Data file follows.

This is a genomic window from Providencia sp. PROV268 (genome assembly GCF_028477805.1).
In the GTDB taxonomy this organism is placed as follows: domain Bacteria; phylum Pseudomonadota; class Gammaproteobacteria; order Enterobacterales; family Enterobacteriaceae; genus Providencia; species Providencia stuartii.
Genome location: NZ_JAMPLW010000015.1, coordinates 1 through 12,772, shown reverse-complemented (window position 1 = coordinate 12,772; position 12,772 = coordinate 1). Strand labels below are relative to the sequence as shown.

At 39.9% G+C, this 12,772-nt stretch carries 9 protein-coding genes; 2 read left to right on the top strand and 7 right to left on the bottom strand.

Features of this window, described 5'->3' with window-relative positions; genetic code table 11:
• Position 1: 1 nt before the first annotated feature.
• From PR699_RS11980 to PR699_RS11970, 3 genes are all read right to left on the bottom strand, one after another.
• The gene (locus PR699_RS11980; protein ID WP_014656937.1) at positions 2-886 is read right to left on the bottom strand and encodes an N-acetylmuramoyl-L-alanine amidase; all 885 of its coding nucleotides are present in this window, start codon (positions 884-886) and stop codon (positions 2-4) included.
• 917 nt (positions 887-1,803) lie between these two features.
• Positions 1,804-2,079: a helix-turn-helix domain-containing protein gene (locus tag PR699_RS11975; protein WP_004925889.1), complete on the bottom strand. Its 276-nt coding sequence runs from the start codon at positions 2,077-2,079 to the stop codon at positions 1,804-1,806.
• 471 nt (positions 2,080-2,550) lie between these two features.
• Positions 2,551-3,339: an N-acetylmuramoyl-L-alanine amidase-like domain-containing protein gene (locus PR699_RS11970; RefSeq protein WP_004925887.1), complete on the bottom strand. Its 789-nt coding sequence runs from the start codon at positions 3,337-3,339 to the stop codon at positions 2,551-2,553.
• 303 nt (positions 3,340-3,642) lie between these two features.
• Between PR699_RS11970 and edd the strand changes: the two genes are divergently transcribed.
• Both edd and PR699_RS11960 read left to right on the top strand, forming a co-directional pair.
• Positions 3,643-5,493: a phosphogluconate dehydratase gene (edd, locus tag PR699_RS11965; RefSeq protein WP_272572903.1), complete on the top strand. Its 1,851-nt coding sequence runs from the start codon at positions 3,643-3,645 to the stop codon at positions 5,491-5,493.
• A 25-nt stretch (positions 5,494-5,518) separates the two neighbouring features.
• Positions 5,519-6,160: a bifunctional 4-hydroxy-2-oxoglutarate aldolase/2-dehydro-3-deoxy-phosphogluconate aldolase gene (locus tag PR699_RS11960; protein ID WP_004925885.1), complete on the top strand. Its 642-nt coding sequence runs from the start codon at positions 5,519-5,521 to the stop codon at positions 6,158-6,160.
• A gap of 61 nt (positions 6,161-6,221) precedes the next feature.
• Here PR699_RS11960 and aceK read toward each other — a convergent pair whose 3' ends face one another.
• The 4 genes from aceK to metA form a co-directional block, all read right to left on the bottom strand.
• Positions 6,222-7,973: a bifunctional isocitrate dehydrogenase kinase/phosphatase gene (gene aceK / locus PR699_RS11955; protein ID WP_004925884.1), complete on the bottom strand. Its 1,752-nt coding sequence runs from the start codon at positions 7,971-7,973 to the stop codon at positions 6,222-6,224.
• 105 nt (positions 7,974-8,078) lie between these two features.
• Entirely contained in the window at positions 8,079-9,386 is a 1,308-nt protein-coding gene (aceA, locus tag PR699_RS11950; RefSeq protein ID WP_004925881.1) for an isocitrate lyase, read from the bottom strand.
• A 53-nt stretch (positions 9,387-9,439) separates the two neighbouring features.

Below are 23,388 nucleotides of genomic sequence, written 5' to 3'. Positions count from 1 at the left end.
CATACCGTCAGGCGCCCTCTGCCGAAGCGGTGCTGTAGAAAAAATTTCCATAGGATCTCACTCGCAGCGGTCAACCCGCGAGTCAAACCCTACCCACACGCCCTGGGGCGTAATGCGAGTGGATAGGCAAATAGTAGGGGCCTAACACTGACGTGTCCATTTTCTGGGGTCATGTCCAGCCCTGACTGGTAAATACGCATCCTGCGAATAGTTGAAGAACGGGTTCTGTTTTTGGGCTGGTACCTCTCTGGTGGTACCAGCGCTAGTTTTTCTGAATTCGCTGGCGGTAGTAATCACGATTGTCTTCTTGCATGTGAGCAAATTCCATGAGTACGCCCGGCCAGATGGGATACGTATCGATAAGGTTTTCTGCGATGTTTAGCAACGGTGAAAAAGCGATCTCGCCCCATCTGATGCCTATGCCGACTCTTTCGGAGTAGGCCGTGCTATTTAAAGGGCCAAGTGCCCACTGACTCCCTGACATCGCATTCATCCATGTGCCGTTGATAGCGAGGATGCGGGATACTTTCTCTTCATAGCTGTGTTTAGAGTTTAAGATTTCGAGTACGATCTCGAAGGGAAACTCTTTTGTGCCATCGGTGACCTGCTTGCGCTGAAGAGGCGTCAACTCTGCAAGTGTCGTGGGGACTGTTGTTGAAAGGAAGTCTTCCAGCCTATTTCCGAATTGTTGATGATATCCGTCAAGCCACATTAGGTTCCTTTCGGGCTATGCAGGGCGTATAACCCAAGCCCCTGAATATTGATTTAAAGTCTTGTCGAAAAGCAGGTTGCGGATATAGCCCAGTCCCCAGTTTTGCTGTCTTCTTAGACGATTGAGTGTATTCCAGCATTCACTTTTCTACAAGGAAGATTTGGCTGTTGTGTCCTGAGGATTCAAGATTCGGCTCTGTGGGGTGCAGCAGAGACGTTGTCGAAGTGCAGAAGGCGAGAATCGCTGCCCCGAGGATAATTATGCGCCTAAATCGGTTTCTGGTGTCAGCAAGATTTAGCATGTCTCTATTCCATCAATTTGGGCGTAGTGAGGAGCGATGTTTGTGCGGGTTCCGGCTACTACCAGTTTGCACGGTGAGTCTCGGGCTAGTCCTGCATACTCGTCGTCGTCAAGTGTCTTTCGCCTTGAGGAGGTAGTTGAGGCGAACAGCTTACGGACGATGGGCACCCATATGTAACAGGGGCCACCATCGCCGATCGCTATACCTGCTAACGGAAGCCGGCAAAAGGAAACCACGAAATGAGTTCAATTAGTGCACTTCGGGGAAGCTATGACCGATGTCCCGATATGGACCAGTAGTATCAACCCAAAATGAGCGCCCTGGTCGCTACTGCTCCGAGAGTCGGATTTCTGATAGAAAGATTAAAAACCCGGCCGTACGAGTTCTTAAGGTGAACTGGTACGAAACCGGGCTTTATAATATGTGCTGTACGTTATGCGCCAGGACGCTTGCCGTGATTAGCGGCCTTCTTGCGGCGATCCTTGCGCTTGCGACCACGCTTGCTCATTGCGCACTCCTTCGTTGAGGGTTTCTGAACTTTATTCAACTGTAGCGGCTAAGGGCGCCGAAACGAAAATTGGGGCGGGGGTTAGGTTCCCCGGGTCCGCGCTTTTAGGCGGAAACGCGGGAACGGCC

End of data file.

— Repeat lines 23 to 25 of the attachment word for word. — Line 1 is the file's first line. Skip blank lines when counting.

• 105 nt (positions 7,974-8,078) lie between these two features.
• Entirely contained in the window at positions 8,079-9,386 is a 1,308-nt protein-coding gene (aceA, locus tag PR699_RS11950; RefSeq protein ID WP_004925881.1) for an isocitrate lyase, read from the bottom strand.
• A 53-nt stretch (positions 9,387-9,439) separates the two neighbouring features.